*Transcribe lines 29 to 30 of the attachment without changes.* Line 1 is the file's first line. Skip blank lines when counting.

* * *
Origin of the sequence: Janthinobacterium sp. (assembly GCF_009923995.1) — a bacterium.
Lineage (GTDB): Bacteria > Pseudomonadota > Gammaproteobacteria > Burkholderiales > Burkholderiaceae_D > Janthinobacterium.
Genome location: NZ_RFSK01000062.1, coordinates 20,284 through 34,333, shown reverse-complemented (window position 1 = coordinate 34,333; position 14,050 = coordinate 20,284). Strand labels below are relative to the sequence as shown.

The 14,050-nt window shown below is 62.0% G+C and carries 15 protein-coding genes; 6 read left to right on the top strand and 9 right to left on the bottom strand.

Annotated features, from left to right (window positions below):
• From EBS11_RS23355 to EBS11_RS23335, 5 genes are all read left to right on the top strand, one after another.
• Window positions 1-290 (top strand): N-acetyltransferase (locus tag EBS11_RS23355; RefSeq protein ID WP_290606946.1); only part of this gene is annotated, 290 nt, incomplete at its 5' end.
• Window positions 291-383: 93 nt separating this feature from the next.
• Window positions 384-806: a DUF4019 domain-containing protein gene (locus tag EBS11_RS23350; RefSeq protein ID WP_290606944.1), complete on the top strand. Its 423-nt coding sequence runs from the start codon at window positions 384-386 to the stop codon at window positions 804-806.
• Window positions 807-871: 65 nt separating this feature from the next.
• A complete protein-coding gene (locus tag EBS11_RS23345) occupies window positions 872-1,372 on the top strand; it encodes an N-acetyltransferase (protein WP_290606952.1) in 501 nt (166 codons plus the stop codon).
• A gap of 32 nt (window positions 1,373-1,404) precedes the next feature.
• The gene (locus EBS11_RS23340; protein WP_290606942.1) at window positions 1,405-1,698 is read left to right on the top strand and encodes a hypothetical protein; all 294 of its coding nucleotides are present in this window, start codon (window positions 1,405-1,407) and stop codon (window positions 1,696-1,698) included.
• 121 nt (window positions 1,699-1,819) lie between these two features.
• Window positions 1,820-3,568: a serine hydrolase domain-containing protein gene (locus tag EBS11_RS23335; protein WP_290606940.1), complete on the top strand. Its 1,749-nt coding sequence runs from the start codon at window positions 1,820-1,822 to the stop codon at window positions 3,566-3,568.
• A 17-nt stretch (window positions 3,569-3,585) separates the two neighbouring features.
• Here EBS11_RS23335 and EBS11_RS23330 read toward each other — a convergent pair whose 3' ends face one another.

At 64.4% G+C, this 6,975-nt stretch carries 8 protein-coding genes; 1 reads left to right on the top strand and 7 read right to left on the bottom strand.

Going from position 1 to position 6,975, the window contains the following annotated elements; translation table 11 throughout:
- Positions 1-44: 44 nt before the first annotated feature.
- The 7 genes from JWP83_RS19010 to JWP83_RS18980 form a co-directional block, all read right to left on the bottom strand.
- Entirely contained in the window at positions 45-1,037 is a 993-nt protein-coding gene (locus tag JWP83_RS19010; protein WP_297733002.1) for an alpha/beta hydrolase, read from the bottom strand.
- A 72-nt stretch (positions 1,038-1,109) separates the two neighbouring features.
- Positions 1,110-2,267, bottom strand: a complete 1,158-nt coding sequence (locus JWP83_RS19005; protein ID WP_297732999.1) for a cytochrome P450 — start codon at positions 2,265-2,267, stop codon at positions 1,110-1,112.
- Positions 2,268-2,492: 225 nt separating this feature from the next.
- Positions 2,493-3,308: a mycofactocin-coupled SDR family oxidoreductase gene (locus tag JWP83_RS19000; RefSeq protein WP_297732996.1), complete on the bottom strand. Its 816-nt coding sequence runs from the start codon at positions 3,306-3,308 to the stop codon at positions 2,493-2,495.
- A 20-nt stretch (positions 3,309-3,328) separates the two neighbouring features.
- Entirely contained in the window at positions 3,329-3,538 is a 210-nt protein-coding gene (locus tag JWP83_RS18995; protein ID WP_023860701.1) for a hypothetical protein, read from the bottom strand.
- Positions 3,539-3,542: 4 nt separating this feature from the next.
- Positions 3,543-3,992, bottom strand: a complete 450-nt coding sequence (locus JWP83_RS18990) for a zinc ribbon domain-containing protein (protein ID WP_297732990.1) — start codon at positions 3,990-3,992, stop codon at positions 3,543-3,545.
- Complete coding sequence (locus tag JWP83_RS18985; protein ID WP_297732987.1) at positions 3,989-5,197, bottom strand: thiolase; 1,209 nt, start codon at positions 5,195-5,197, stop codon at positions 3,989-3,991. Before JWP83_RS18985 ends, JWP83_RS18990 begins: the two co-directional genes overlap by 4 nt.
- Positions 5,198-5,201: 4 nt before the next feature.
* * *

- Positions 3,539-3,542: 4 nt separating this feature from the next.
- Positions 3,543-3,992, bottom strand: a complete 450-nt coding sequence (locus JWP83_RS18990) for a zinc ribbon domain-containing protein (protein ID WP_297732990.1) — start codon at positions 3,990-3,992, stop codon at positions 3,543-3,545.